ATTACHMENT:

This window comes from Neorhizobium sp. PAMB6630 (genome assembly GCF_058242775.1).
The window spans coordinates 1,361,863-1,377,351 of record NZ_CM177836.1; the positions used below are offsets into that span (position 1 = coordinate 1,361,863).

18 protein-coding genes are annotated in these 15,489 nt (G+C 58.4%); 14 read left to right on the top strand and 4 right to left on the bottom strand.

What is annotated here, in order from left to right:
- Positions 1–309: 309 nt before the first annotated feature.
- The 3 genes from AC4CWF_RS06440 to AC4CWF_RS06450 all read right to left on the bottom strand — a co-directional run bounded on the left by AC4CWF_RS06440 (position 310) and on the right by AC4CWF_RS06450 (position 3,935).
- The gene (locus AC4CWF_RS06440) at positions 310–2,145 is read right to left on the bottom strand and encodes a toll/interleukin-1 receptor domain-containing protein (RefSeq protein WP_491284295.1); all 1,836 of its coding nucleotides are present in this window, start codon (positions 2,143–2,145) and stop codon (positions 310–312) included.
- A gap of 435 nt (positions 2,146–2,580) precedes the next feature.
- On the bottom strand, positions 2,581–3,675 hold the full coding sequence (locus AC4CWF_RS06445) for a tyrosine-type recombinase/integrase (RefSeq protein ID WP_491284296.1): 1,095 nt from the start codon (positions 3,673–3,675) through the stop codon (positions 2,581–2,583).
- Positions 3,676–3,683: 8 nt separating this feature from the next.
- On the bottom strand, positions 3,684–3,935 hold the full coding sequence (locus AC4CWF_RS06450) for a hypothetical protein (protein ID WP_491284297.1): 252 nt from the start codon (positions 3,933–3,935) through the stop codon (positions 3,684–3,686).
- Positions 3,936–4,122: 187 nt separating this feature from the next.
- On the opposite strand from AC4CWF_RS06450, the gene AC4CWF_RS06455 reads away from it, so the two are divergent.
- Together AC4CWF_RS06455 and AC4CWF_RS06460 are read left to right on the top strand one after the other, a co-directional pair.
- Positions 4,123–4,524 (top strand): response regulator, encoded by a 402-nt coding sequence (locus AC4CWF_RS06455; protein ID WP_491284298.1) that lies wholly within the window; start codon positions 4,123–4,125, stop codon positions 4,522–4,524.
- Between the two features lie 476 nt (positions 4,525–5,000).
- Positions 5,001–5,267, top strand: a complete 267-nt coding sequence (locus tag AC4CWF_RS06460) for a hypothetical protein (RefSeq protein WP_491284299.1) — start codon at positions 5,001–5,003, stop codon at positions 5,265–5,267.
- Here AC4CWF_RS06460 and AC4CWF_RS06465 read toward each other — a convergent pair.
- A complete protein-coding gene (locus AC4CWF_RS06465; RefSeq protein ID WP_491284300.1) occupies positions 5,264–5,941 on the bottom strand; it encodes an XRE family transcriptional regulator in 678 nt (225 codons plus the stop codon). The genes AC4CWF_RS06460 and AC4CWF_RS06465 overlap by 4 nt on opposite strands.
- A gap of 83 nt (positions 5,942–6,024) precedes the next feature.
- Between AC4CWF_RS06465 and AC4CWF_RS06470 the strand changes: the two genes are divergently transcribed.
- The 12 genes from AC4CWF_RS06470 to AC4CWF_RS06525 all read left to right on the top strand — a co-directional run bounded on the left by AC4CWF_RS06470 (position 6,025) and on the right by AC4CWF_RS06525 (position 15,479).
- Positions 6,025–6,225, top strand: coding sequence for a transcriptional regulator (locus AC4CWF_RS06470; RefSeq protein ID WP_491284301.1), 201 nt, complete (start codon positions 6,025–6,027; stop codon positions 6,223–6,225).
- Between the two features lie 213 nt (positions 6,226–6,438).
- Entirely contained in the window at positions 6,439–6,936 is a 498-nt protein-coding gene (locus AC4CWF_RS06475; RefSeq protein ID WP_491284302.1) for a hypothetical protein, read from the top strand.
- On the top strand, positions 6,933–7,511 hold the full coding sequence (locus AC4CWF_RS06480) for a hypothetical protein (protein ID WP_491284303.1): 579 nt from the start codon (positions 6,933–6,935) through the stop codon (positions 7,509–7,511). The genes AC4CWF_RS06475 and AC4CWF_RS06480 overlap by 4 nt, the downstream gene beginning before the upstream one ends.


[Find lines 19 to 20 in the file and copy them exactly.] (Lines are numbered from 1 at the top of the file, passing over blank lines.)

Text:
- A complete protein-coding gene (locus AC4CWF_RS06465; RefSeq protein ID WP_491284300.1) occupies positions 5,264–5,941 on the bottom strand; it encodes an XRE family transcriptional regulator in 678 nt (225 codons plus the stop codon). The genes AC4CWF_RS06460 and AC4CWF_RS06465 overlap by 4 nt on opposite strands.
- A gap of 83 nt (positions 5,942–6,024) precedes the next feature.